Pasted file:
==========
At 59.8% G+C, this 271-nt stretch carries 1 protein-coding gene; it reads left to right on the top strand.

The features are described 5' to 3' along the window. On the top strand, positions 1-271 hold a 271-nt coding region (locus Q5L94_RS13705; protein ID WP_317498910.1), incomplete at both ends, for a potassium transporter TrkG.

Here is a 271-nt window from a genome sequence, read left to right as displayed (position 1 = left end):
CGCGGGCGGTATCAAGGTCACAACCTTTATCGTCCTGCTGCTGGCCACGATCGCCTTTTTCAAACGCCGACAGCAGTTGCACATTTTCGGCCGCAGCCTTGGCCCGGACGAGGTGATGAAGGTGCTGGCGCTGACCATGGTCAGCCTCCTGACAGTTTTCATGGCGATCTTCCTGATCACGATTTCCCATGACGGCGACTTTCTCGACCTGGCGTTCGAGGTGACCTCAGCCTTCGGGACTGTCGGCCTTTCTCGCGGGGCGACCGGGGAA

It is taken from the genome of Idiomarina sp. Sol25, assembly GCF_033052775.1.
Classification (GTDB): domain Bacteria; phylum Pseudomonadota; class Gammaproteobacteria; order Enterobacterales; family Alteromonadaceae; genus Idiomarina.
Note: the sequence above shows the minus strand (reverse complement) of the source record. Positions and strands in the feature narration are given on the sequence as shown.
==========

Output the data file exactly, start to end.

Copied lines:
At 59.8% G+C, this 271-nt stretch carries 1 protein-coding gene; it reads left to right on the top strand.

The features are described 5' to 3' along the window. On the top strand, positions 1-271 hold a 271-nt coding region (locus Q5L94_RS13705; protein ID WP_317498910.1), incomplete at both ends, for a potassium transporter TrkG.

Here is a 271-nt window from a genome sequence, read left to right as displayed (position 1 = left end):
CGCGGGCGGTATCAAGGTCACAACCTTTATCGTCCTGCTGCTGGCCACGATCGCCTTTTTCAAACGCCGACAGCAGTTGCACATTTTCGGCCGCAGCCTTGGCCCGGACGAGGTGATGAAGGTGCTGGCGCTGACCATGGTCAGCCTCCTGACAGTTTTCATGGCGATCTTCCTGATCACGATTTCCCATGACGGCGACTTTCTCGACCTGGCGTTCGAGGTGACCTCAGCCTTCGGGACTGTCGGCCTTTCTCGCGGGGCGACCGGGGAA

It is taken from the genome of Idiomarina sp. Sol25, assembly GCF_033052775.1.
Classification (GTDB): domain Bacteria; phylum Pseudomonadota; class Gammaproteobacteria; order Enterobacterales; family Alteromonadaceae; genus Idiomarina.
Note: the sequence above shows the minus strand (reverse complement) of the source record. Positions and strands in the feature narration are given on the sequence as shown.